None of the major sites agree on who has contributed the most offensively. Most of that is due to the way the stats are set up, predictive versus representative, and what they value. Either way, WRC+ gives a very slight edge to Tatís, 162 to 161. OPS+ has both players dead even at 166. DRC+ is heavily in favor of the Mets superstar, his 145 is 28 more points than Tatís’ 117. I tend to look at DRC+ more when it comes to valuing offense. However, I have always taken issue with DRC+ when it comes to how they grade speedsters and singles hitters. Alonso is given major preference points for hitting home runs while Tatís is hindered by his tendency to leg out singles and do more damage once he is on base.

Being that Alonso is the first baseman and Tatís is the shortstop fielding is very important. FRAA puts Alonso ahead at 2.0 to 1.0, while DRS has both players dead even at 0, and UZR is much more of an Alonso fan as his 1.1 beats out Tatís’ -1.1. None of the stats like Tatís as a fielder, but a lot of that can be chalked up to him playing a more demanding position and his tendency to make mental mistakes on balls that he should be able to easily handle. It’s not that Tatís will be an amazing fielder, everything points towards him being average, but Alonso is an average first baseman at best and an average shortstop is worth far more than an average first baseman every day of the week.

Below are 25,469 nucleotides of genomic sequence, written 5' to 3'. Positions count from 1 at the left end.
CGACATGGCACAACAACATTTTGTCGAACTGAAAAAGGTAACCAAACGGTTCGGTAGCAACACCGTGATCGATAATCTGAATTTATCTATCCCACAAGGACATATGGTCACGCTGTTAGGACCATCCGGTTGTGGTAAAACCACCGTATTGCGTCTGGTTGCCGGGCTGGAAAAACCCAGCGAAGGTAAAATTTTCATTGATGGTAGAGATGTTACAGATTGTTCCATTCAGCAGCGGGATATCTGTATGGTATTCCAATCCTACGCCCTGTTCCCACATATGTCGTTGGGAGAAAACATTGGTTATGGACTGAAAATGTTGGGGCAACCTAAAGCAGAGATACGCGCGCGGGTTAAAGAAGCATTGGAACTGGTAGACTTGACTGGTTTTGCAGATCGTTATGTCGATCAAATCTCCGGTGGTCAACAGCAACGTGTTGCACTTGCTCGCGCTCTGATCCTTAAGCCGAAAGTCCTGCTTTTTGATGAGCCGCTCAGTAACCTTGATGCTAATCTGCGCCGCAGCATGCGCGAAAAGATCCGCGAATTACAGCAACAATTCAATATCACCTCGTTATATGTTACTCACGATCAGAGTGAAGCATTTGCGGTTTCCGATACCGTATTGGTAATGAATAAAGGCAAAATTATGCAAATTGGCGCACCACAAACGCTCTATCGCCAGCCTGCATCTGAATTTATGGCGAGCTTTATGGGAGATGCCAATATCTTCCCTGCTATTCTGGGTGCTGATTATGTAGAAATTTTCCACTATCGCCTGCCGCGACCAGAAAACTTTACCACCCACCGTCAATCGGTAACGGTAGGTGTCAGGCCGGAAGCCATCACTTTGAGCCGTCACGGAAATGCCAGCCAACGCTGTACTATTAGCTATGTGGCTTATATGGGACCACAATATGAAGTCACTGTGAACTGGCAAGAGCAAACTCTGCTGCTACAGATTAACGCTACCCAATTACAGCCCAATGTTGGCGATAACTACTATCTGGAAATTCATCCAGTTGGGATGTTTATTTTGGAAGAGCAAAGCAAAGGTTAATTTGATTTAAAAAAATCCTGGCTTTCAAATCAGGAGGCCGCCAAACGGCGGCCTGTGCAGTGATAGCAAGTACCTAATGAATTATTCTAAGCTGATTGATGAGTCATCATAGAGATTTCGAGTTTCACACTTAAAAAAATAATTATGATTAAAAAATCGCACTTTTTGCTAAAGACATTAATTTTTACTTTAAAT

Now, when it comes to WAR this isn’t much of a competition. bWAR has Alonso at 2.9 and Tatís at 2.5. rWAR likes the Mets slugger for 4.0 and the Padres stud infielder for 3.3. fWAR also gives it to Alonso, 3.6 to 3.0. This is the moment when you probably think it’s become a slam dunk for Alonso and the national writers are correct. Unfortunately, a major problem is that Tatís has only played in 55 games and amassed 234 plate appearances, while Alonso has seen action in 89 games and appeared at the dish 376 times. If Tatís stays healthy ZiPS expects him to finish with an fWAR of 3.9 and PECOTA sees a bWAR of 2.0. On the other hand, Alonso is projected to finish with 4.9 and 3.8 respectively.

Projections are projections, and they can be wrong. For Tatís hopefully they are wrong, and I will admit that his projections feel a little on the light side. Still, as much as Padres fans have made a huge deal about Tatís belonging in the discussion, and he does, the NL RotY is Alonso’s award to lose. I fully expect him to win the award and rightfully so. At the same time, I expect Tatís to have the better career, but that’s not what this article is about. This year, using the stats and our eyes it is evident that both are putting together terrific seasons but that Pete Alonso is putting together the award-winning season.

Lead photo courtesy of Paul J. Bereswill – New York Post